People on the autism spectrum can have trouble understanding the meaning of words and expressions. They may also have a hard time following back-and-forth communication and expressing their own emotions. They may have difficulty understanding body language and reading social cues, such as when someone else appears upset. They may have trouble understanding or interpreting sarcasm and humor. They may also have a hard time understanding metaphors and other figures of speech, including terms of endearment such as “honey” or “love.”

Many people on the autism spectrum have obsessive interests and can talk for hours about their chosen topic. This is why it’s important to listen attentively and to try to keep the conversation focused on what the person wants to talk about, rather than letting it stray off in other directions. This will help them maintain their focus and give them a chance to get the information they want, which will make them feel included in the conversation.

Some people on the autism spectrum can become overwhelmed when their schedule or routine is disrupted, and they can have a hard time communicating this to others. They may have a difficult time accepting changes in daily routines or rituals, and they may react with anger or anxiety. They may also have trouble with sensory stimuli, such as certain noises, smells or textures that cause discomfort.

Adults with mild autism can be just as independent as their peers, but they have challenges in navigating social interactions and communicating verbally. They may also develop coping strategies to manage daily life tasks, such as fidgeting with items or following routines.

When interacting with someone on the autism spectrum, always say their name at the beginning of the conversation or question to ensure they’re paying attention. Speak clearly and use simple sentences that have only one meaning. Avoid using slang, nuance or sarcasm, as these can have multiple meanings and confuse them. Also avoid using terms of endearment like “honey” or “love,” as these can be taken literally and may make the person uncomfortable. Be aware of the signs that they’re trying to communicate that they’ve had enough – these might include a grimace or pushing away the activity.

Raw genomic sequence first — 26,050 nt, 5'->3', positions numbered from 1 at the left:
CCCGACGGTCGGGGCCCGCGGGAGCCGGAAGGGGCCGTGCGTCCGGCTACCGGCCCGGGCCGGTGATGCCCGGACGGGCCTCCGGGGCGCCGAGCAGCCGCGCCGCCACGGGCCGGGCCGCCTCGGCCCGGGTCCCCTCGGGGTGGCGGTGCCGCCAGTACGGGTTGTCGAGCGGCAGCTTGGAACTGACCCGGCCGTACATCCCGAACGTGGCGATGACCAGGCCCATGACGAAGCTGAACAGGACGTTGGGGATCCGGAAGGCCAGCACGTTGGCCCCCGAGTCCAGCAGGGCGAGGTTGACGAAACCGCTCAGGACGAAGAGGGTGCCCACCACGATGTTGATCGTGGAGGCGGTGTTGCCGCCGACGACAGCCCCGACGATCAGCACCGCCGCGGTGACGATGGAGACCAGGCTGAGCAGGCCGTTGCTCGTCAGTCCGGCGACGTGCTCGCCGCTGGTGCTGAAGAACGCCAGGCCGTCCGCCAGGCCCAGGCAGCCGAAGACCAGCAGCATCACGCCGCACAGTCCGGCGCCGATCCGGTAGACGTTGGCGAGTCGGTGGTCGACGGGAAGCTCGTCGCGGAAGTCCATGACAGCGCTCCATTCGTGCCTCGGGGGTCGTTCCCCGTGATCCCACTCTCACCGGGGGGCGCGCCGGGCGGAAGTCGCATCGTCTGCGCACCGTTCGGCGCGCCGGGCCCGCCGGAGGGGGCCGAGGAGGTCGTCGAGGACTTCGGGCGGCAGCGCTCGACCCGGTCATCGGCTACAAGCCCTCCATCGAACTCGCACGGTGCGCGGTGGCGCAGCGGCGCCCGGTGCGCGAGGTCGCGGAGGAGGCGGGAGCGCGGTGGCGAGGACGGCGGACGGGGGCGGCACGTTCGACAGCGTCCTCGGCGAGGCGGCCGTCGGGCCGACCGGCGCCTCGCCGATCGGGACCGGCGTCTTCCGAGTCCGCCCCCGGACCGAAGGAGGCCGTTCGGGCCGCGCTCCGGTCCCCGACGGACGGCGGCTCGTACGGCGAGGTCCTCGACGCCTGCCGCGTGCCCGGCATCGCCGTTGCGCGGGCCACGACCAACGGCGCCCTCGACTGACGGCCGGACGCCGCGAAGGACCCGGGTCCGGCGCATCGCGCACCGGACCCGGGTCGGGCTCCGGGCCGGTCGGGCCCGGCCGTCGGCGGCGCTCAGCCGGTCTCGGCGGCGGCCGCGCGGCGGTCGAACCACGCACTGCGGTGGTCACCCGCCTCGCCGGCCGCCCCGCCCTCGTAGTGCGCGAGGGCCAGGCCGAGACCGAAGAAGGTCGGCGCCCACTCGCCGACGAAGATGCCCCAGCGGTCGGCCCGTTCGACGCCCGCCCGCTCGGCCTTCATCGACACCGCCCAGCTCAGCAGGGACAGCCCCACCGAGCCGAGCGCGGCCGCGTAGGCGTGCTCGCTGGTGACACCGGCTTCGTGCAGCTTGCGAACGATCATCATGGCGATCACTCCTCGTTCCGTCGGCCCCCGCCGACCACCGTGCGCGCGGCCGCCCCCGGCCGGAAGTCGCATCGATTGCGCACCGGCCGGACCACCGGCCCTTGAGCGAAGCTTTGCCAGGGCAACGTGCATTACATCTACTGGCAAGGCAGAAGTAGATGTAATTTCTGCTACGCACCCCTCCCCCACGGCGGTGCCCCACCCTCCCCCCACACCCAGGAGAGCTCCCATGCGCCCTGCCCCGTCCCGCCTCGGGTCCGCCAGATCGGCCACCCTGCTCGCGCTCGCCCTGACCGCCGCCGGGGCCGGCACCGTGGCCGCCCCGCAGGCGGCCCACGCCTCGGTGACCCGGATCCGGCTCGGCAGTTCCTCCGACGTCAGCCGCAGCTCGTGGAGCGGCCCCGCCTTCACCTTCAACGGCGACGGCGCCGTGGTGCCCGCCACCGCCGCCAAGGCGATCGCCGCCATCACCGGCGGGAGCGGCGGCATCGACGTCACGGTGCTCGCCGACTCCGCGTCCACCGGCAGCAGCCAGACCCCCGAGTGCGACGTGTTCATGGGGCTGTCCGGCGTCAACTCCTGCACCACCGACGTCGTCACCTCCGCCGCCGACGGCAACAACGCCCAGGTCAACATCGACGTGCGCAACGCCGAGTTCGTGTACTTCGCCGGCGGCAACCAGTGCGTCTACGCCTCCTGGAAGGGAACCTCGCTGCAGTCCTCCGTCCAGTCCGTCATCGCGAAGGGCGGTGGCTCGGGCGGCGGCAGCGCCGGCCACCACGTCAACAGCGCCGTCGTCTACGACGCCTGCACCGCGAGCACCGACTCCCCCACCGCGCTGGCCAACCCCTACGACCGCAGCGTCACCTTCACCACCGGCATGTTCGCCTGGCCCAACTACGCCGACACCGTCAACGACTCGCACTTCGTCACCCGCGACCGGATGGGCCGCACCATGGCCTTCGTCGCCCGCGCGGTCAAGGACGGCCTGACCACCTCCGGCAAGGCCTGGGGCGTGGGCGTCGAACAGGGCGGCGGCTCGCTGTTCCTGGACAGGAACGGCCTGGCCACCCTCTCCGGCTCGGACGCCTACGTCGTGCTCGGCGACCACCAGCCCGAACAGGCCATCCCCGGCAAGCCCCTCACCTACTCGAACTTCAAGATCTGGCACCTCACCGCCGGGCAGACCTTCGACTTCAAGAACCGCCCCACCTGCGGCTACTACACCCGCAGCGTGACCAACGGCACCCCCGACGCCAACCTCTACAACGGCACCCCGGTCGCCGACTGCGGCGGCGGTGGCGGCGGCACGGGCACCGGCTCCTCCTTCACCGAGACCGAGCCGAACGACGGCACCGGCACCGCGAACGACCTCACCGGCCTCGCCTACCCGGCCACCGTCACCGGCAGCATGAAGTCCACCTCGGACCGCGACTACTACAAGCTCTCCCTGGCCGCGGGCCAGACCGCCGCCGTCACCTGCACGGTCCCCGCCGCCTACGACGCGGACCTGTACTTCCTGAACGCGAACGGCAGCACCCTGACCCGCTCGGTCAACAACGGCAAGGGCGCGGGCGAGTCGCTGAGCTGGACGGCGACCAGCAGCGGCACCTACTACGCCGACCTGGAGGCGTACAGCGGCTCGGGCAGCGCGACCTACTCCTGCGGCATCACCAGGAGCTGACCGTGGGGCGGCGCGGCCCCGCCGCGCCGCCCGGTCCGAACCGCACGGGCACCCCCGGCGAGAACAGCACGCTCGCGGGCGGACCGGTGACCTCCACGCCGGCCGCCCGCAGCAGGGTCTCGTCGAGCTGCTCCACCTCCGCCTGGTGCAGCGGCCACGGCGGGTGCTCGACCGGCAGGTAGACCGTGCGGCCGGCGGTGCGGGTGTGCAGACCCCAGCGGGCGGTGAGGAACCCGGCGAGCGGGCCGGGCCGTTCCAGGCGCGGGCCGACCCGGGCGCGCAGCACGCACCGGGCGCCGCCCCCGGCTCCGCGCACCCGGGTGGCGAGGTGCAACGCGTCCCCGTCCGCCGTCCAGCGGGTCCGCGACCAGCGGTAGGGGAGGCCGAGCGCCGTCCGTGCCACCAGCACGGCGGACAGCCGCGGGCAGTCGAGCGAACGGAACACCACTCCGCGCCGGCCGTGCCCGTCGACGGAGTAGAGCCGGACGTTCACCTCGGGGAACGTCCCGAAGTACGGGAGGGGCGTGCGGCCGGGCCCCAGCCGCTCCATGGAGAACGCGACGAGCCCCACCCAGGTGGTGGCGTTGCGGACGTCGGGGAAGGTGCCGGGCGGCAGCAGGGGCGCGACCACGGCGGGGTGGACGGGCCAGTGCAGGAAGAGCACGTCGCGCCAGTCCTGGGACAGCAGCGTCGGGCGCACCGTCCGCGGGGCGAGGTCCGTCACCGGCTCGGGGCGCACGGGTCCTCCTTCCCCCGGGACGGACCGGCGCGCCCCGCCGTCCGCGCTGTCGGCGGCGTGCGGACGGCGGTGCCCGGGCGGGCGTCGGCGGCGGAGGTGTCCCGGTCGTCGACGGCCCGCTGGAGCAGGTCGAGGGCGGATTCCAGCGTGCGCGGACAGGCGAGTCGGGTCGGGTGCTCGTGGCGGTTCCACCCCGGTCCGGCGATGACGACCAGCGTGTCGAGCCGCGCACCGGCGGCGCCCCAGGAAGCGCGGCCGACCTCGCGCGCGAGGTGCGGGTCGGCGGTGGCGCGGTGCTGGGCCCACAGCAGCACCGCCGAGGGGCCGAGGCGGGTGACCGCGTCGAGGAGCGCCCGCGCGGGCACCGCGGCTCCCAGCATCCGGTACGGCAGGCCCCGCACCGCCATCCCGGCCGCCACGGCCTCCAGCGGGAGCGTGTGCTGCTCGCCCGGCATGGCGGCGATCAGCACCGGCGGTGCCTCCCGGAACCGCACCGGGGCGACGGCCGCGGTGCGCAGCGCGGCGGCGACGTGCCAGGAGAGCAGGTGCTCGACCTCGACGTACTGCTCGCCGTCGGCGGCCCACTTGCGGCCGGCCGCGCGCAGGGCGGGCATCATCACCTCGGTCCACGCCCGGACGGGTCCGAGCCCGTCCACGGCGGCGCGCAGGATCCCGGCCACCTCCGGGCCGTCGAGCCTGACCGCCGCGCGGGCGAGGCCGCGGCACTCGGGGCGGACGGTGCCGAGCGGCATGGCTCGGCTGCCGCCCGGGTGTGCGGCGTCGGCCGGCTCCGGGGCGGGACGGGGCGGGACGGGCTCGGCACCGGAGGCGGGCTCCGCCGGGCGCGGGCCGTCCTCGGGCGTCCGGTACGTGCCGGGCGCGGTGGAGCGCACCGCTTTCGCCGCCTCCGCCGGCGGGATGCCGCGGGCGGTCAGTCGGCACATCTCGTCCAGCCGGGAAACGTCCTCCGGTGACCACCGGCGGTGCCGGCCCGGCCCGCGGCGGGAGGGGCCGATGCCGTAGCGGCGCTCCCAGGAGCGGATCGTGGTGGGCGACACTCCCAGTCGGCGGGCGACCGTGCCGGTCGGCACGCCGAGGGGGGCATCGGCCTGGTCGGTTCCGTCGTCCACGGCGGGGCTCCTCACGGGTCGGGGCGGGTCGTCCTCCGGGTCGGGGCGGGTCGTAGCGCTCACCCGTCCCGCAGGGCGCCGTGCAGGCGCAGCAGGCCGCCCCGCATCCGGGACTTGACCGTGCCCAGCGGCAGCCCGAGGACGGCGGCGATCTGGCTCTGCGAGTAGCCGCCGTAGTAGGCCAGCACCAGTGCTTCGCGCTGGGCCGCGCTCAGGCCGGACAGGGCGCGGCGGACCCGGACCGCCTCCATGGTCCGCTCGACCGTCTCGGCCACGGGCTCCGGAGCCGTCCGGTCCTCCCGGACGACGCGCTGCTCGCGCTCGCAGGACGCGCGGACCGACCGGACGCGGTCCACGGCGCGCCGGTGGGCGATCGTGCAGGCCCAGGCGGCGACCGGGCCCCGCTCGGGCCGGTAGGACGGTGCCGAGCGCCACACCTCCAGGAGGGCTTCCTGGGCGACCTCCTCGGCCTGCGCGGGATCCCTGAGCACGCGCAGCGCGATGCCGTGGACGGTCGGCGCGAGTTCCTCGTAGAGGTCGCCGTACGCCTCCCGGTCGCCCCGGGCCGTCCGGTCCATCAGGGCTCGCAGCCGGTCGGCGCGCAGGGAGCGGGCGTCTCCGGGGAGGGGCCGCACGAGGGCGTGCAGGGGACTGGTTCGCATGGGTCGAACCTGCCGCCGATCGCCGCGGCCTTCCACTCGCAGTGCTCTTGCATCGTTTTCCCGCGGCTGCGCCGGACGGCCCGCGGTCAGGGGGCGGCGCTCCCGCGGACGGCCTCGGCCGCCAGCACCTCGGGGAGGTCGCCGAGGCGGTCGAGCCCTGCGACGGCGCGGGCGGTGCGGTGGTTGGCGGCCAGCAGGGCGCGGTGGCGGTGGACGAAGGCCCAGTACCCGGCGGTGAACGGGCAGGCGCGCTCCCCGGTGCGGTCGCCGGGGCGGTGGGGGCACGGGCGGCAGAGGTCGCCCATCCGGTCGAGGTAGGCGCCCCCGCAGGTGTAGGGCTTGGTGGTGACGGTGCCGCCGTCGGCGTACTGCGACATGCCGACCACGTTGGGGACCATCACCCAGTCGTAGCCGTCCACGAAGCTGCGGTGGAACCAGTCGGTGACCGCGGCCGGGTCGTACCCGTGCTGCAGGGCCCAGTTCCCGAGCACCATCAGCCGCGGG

In many cases, a person with autism will exhibit a combination of social, sensory and communication issues in adulthood. Adults may have trouble reading facial expressions, hearing certain sounds or smelling, and they will often miss important cues that others pick up on with verbal and nonverbal communication. They may prefer written communication to oral and can also have trouble with transitions, routine and sensory input.

For instance, a person with autism may need to eat the same meal every day or have a strict routine for each weekday. They may become highly distressed when something changes. People with autism are also known to have a hard time with executive functioning, which means they will struggle with organizational skills or coping with the slightest change in plans. For instance, someone with high functioning autism will likely have a difficult time keeping track of their finances or making a simple dinner plan.

Another sign of autism in adults is repetitive behaviors and restricted interests. These can be as small as a need to neatly organize dishes or as large as a devotion to one type of video game. Often, people with autism develop these interests through their childhood or adolescence and they can be difficult to break. They are also likely to have hyper or hypo sensitivity to different types of input, including pain, noise, light and touch.

Sometimes, repetitive behaviors can become problematic and contribute to aggression or self-injury. These behaviors usually have a biological basis and are reinforced by social consequences, but they can still be challenging for people with autism to address.

Despite the challenges, it is possible for adults with autism to live independently. The key is to find the right support system and treatment options. This may include behavioral therapy, such as Applied Behavior Analysis (ABA), speech and occupational therapies and possibly a psychiatrist for psychiatric evaluations.

In some cases, a family doctor will be the first to spot autism in adults. The doctor will evaluate to make sure there is not an underlying health issue causing the symptoms and will then refer the individual to a specialist for more in-depth assessments of their communication, emotional, behavioral and range of interests.


Cascia Talbert is a Catholic mother of five special needs kids. In 2018 she published the book, "Taking Care of Your Family's Health and Well-Being, Saints to Turn to and the Catholic Faith," available anywhere books are sold. She is also a professional flutist and an Avon Independent Sales Representative. You can learn more about Cascia on the following websites, and She lives in the Chicago suburbs with her husband, children and Baby, the playful black kitty.

Related posts